Incidents of drink spiking have been on the rise since the return of students to university last month.
Many Nottingham students have recently claimed that they have been spiked in popular local venues, so what is drink spiking and how can you prevent it?
What is drink spiking?
Drink spiking is when alcohol or drugs are added to someone’s drink without their knowledge and consent.
This means that it is still a crime to spike a drink as a “prank” or even if the substance is not consumed and the person is not harmed.
Spiking a drink is a crime and if someone is found guilty, they can get up to ten years in prison.
If a robbery or a sexual assault have also taken place, the sentence can be even higher.
The most commonly used method to spike a drink is to add alcohol to a non-alcoholic drink or by adding extra alcohol to an alcoholic beverage.
Drugs are usually involved as well.
These can be common prescription drugs or illegal drugs such as benzodiazepines, amphetamines, or “rape drugs”, such as GHB (also called liquid ecstasy), Rohypnol, and Ketamine which have no smell or taste.
Signs that somebody has been spiked
The “symptoms” can vary depending on what you have been spiked with, but common signs to look out for include:
- Lowered inhibitions
- Lack of coordination and slurred speech
Most date rape drugs will have an effect about 15-30 minutes after you have consumed them and the symptoms usually last for several hours.
If you start to feel strange or more drunk than you should be, get help straight away.
If you think you’ve been spiked, go to A&E – ideally with someone you trust to help you.
How to prevent drink spiking
Nightclubs should be safe places, where all people should be allowed to have fun and enjoy their night out.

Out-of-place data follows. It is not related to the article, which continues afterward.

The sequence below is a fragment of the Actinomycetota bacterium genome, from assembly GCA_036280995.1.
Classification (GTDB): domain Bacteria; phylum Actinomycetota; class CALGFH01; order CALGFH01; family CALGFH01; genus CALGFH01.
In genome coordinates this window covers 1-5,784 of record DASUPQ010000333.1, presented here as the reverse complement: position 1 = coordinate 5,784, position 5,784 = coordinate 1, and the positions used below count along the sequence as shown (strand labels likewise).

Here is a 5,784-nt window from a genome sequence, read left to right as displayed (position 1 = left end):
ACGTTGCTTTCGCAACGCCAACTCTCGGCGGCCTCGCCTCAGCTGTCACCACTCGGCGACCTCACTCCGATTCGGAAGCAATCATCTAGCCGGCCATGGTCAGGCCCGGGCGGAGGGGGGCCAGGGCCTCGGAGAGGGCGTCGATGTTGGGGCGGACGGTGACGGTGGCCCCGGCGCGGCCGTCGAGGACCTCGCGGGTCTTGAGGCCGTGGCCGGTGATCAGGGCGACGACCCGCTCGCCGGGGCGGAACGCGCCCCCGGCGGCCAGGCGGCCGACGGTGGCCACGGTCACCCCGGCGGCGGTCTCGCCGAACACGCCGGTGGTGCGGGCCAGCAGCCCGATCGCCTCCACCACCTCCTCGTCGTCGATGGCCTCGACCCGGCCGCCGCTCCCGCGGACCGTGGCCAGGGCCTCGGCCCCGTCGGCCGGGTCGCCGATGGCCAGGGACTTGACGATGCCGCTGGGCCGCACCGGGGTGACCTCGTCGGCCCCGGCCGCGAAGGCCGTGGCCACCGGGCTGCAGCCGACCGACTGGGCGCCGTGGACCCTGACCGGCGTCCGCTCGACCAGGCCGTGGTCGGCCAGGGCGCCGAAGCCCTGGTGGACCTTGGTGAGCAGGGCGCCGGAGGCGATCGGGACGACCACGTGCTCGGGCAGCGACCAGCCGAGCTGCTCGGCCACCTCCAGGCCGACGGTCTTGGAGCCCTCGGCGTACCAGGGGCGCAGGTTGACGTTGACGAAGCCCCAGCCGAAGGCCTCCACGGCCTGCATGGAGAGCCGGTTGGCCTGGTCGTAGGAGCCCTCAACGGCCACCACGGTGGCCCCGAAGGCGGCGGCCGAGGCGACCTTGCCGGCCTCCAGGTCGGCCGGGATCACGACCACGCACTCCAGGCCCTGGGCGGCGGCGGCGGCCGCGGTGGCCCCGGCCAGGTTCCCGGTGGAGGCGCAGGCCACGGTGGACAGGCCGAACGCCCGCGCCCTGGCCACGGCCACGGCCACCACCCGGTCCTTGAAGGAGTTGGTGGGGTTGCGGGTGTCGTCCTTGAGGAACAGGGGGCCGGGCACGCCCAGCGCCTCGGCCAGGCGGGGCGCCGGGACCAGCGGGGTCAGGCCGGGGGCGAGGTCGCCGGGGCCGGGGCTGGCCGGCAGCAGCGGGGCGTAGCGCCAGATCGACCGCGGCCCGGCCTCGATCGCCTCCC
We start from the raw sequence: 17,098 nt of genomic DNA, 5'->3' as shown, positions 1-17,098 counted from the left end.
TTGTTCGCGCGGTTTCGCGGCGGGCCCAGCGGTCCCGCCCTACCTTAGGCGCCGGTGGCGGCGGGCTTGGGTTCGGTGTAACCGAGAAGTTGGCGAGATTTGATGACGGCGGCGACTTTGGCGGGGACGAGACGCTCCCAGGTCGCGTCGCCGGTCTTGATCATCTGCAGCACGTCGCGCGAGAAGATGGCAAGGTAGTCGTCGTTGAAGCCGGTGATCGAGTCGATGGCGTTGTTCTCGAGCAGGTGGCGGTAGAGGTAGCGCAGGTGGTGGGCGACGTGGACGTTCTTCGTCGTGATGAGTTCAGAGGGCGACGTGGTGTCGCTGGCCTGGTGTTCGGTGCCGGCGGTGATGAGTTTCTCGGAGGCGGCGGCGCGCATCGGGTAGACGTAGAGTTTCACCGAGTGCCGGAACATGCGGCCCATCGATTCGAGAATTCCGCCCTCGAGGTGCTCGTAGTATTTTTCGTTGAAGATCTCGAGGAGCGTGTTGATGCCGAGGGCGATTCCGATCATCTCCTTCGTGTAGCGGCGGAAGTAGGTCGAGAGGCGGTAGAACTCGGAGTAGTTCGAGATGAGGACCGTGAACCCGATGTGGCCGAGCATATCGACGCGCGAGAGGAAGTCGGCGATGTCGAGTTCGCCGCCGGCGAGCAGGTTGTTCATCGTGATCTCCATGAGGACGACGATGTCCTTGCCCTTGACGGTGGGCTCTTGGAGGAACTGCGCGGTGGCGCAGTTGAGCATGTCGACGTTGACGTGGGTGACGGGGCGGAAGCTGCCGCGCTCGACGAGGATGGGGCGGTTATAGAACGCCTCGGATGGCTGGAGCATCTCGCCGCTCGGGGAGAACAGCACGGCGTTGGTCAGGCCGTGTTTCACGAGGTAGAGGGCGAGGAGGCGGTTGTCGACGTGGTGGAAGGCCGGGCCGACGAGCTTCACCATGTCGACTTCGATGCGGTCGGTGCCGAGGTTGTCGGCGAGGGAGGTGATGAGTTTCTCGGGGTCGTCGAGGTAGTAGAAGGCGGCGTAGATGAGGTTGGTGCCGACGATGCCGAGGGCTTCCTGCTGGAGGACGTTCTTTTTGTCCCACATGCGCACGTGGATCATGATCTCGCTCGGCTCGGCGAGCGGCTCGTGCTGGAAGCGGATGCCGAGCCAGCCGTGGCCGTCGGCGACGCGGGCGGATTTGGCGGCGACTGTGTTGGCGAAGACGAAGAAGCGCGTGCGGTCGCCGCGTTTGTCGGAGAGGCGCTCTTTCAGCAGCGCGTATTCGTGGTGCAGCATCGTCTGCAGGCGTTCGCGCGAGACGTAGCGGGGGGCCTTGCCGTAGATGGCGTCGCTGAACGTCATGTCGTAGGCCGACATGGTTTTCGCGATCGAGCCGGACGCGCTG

Unfortunately, the dangers of drink spiking should be taken seriously.
It is important to take a few steps to prevent your drink from being spiked.
Some popular venues like Nottingham’s Bierkeller have shared the steps that they take to make nights out as safe as possible.
- If you leave your drink unattended, you can ask to keep it safe behind the counter or you can ask for a bottle stopper or drink topper to keep your drink safe.
- Ask for an “Angel Stein” to let bartenders know something is not right and you need help, even when you cannot say that out loud.
Nottinghamshire Police have also shared guidance on their website.
- Never leave your drink unattended, take it whenever you go or finish it before you hit the dancefloor.
- If someone offers you a drink, go with them to the bar and check on your drink the whole time. Don’t let them go alone because there is a chance for them to spike your drink while you are not paying attention.
- Whenever possible, get drinks from bottles as it is more difficult to insert drugs in bottles.
- Get ‘alcotops’ or ‘spikeys’ to protect your drink.
- Let someone know about your whereabouts.
- If you suspect your drink has been spiked do not drink and tell a friend or a member of staff about it. Take the drink back to the bar or pour it away straight away.
- Finally, keep an eye on your friends and make sure you go home safely.
Lead image: djjewelz